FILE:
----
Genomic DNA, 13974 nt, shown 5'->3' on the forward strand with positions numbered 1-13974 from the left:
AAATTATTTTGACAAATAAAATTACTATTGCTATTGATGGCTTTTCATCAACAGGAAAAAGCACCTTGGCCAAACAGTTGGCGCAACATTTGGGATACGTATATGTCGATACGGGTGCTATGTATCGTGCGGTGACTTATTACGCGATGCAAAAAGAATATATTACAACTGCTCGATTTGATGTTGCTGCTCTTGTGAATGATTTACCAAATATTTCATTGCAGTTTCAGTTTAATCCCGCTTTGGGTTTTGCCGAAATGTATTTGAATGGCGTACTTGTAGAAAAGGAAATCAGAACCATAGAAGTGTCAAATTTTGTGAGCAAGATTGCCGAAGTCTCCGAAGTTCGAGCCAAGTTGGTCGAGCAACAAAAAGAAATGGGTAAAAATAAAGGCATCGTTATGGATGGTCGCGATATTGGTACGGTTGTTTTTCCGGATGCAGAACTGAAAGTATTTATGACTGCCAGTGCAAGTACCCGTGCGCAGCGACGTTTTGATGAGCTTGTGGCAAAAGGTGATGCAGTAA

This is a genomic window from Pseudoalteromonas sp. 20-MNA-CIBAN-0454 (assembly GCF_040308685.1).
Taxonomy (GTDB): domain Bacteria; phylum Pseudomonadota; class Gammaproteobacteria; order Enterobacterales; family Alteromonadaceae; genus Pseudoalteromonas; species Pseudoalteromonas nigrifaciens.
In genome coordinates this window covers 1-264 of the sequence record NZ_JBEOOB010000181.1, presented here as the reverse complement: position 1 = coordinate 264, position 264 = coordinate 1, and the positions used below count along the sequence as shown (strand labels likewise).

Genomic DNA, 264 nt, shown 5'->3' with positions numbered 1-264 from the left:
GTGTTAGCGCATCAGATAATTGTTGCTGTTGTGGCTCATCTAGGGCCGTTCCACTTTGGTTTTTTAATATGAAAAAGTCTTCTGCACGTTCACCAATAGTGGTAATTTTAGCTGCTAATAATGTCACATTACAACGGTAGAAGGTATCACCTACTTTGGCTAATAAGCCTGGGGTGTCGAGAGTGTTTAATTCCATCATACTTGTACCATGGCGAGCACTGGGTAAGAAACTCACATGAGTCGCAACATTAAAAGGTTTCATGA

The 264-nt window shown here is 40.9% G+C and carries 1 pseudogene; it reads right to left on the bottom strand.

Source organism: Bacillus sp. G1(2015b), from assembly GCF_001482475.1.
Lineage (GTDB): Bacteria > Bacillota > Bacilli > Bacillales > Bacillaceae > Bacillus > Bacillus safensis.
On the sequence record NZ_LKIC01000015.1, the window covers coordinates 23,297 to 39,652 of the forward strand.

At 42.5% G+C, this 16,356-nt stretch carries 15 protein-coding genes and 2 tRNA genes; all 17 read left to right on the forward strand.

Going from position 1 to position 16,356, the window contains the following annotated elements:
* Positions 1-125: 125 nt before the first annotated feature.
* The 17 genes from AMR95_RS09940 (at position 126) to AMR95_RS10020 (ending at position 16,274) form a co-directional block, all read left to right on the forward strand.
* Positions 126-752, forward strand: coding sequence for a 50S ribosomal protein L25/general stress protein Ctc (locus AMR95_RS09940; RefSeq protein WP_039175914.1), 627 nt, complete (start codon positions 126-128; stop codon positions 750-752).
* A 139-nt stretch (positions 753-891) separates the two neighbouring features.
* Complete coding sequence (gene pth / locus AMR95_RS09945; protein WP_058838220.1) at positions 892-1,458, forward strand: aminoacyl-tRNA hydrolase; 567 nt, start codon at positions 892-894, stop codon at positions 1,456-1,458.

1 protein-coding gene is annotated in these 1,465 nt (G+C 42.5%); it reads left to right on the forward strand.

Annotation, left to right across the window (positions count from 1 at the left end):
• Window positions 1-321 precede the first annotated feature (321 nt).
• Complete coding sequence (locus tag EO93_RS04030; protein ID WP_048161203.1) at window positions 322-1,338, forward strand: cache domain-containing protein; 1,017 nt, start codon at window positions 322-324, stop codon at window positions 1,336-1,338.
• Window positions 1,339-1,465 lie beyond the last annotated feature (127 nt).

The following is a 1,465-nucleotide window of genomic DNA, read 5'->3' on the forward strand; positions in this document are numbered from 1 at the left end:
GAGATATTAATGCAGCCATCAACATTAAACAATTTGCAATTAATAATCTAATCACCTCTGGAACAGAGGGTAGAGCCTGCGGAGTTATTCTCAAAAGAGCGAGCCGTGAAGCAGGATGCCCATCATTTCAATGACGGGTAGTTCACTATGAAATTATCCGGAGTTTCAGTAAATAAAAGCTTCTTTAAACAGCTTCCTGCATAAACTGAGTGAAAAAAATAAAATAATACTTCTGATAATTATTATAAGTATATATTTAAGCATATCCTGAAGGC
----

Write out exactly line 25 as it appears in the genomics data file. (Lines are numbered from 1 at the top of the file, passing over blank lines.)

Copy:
GAGATATTAATGCAGCCATCAACATTAAACAATTTGCAATTAATAATCTAATCACCTCTGGAACAGAGGGTAGAGCCTGCGGAGTTATTCTCAAAAGAGCGAGCCGTGAAGCAGGATGCCCATCATTTCAATGACGGGTAGTTCACTATGAAATTATCCGGAGTTTCAGTAAATAAAAGCTTCTTTAAACAGCTTCCTGCATAAACTGAGTGAAAAAAATAAAATAATACTTCTGATAATTATTATAAGTATATATTTAAGCATATCCTGAAGGC